To look at the final numbers, it's hard to imagine that there was ever anything to worry about: last Monday, the Springfield City Council unanimously voted to take the former Mason Square library building, at 765 State St., by eminent domain.
In fact, the outcome of Monday's meeting was a nail-biter almost to the end. Supporters of the land taking—which will return full library services to the Mason Square community six years after the neighborhood branch was sold to the Urban League—had the backing of five of the nine councilors. But that was not enough to seal the deal; the taking also involved a financial order requiring the approval of six councilors.
As the meeting approached, word spread that two councilors who had voted against the taking in earlier, non-binding votes—Bruce Stebbins and Jimmy Ferrera—were now on board. Word also spread, however, that Council President Bill Foley was contemplating invoking a rule that allows any councilor to table a vote until the city auditor can prepare a report on its financial implications. Foley had expressed concerns about what the city's financial liability would be if the Council approved a taking.
The answer, in short: none. A few weeks earlier, the Springfield Library Foundation—the non-profit that controls a fund earmarked for library services in Mason Square—had voted to pay for the taking, including paying the Urban League for the building and covering any related legal costs; the Foundation also agreed to cover most of the branch's operating expenses for three years. Those details had been reported in the media, but, lest Foley missed them, T.J. Plante, the city's director of finance, outlined them again in a memo to Foley a few days before the meeting.
As the vote neared, one more hurdle remained: organized efforts by the Urban League to hold on to the building. Urban League President Henry Thomas has said he'll fight the taking, and his supporters showed up at the meeting to make their case to the Council. Some contended that the land taking was being orchestrated by "outsiders"—an ironic charge given that the original sale was authorized by the Springfield Library and Museums Association, the private organization that ran the city library system at the time. The SLMA's board is dominated by residents of surrounding suburbs, such as Springfield Republican President David Starr, a Longmeadow resident and self-described "elder" of the SLMA.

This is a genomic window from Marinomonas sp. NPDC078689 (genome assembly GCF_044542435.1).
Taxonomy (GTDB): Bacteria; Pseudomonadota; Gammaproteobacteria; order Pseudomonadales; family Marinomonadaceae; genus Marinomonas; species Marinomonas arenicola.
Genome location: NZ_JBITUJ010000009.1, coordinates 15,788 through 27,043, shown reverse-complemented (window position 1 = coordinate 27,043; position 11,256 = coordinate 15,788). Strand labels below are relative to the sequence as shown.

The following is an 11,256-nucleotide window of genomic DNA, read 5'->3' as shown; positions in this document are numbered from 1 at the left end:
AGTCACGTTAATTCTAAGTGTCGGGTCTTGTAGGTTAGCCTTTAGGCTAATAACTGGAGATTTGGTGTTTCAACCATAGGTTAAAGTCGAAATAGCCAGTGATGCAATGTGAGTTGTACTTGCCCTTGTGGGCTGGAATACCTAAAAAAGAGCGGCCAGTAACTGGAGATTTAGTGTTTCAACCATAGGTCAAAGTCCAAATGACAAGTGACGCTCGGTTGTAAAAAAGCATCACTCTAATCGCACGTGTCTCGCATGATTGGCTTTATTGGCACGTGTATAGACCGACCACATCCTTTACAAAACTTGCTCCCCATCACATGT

After the vote, library backers celebrated what Kat Wright, a member of the Mason Square Library Advisory Committee, described as "a major victory for community justice." But they also took care to not gloat. "It behooves us to help [make] the Urban League's transition as positive as we can," Wright wrote to supporters the next day. "Our community needs to heal."
Indeed, it is important that the Urban League find a visible, accessible new home in Mason Square. But don't forget that the Urban League could have avoided the upheaval of a move had its leaders not chosen to knowingly displace the Mason Square library six years ago.
The secretive nature of that deal seemed a clear indication that the Urban League and the SLMA knew there would be strong community opposition (See "Springfield Libraries: A Twist in the Plot," Nov. 6, 2008). Instead, the Urban League put its own interests ahead of its neighborhood's right to a quality library and walked away with a steal, paying just $700,000 for a building that had recently undergone a $1.2 million renovation (almost half of it funded by city taxpayers). Mason Square residents, meanwhile, were robbed of one of their neighborhood's jewels. Now it's up to the Urban League to either let go of a building it never should have taken, or prolong the contentious atmosphere with a legal fight.